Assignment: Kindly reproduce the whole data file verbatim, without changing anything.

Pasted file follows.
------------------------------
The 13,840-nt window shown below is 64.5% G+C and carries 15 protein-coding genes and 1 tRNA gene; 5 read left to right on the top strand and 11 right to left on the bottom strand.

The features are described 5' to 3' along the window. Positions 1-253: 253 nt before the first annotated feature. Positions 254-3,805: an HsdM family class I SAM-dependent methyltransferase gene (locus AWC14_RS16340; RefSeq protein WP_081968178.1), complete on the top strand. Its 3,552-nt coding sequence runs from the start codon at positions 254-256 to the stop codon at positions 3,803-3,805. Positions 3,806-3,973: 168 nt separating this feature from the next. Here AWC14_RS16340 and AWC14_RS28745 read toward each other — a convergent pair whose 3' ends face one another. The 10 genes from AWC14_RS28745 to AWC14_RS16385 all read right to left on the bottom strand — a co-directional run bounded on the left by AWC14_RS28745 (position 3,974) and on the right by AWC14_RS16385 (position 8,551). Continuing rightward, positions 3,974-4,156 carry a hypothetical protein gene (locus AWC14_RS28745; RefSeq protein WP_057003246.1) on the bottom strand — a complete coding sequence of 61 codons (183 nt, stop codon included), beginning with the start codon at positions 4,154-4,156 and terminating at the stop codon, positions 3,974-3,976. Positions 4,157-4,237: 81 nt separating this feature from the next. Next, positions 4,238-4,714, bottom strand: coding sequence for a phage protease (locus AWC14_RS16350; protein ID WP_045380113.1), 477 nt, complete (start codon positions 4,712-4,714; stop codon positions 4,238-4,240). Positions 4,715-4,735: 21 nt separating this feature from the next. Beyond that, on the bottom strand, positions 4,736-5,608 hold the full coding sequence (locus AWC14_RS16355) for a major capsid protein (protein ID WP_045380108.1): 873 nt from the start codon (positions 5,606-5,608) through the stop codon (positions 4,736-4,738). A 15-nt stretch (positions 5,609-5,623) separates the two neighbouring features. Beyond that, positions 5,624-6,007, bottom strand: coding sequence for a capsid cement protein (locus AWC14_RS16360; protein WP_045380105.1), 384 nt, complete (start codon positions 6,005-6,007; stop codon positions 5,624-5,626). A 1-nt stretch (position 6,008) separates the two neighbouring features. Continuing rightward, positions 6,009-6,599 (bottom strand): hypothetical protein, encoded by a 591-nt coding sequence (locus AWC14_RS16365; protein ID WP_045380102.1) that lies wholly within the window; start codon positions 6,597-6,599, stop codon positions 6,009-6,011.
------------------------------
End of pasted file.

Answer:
The 13,840-nt window shown below is 64.5% G+C and carries 15 protein-coding genes and 1 tRNA gene; 5 read left to right on the top strand and 11 right to left on the bottom strand.

The features are described 5' to 3' along the window. Positions 1-253: 253 nt before the first annotated feature. Positions 254-3,805: an HsdM family class I SAM-dependent methyltransferase gene (locus AWC14_RS16340; RefSeq protein WP_081968178.1), complete on the top strand. Its 3,552-nt coding sequence runs from the start codon at positions 254-256 to the stop codon at positions 3,803-3,805. Positions 3,806-3,973: 168 nt separating this feature from the next. Here AWC14_RS16340 and AWC14_RS28745 read toward each other — a convergent pair whose 3' ends face one another. The 10 genes from AWC14_RS28745 to AWC14_RS16385 all read right to left on the bottom strand — a co-directional run bounded on the left by AWC14_RS28745 (position 3,974) and on the right by AWC14_RS16385 (position 8,551). Continuing rightward, positions 3,974-4,156 carry a hypothetical protein gene (locus AWC14_RS28745; RefSeq protein WP_057003246.1) on the bottom strand — a complete coding sequence of 61 codons (183 nt, stop codon included), beginning with the start codon at positions 4,154-4,156 and terminating at the stop codon, positions 3,974-3,976. Positions 4,157-4,237: 81 nt separating this feature from the next. Next, positions 4,238-4,714, bottom strand: coding sequence for a phage protease (locus AWC14_RS16350; protein ID WP_045380113.1), 477 nt, complete (start codon positions 4,712-4,714; stop codon positions 4,238-4,240). Positions 4,715-4,735: 21 nt separating this feature from the next. Beyond that, on the bottom strand, positions 4,736-5,608 hold the full coding sequence (locus AWC14_RS16355) for a major capsid protein (protein ID WP_045380108.1): 873 nt from the start codon (positions 5,606-5,608) through the stop codon (positions 4,736-4,738). A 15-nt stretch (positions 5,609-5,623) separates the two neighbouring features. Beyond that, positions 5,624-6,007, bottom strand: coding sequence for a capsid cement protein (locus AWC14_RS16360; protein WP_045380105.1), 384 nt, complete (start codon positions 6,005-6,007; stop codon positions 5,624-5,626). A 1-nt stretch (position 6,008) separates the two neighbouring features. Continuing rightward, positions 6,009-6,599 (bottom strand): hypothetical protein, encoded by a 591-nt coding sequence (locus AWC14_RS16365; protein ID WP_045380102.1) that lies wholly within the window; start codon positions 6,597-6,599, stop codon positions 6,009-6,011.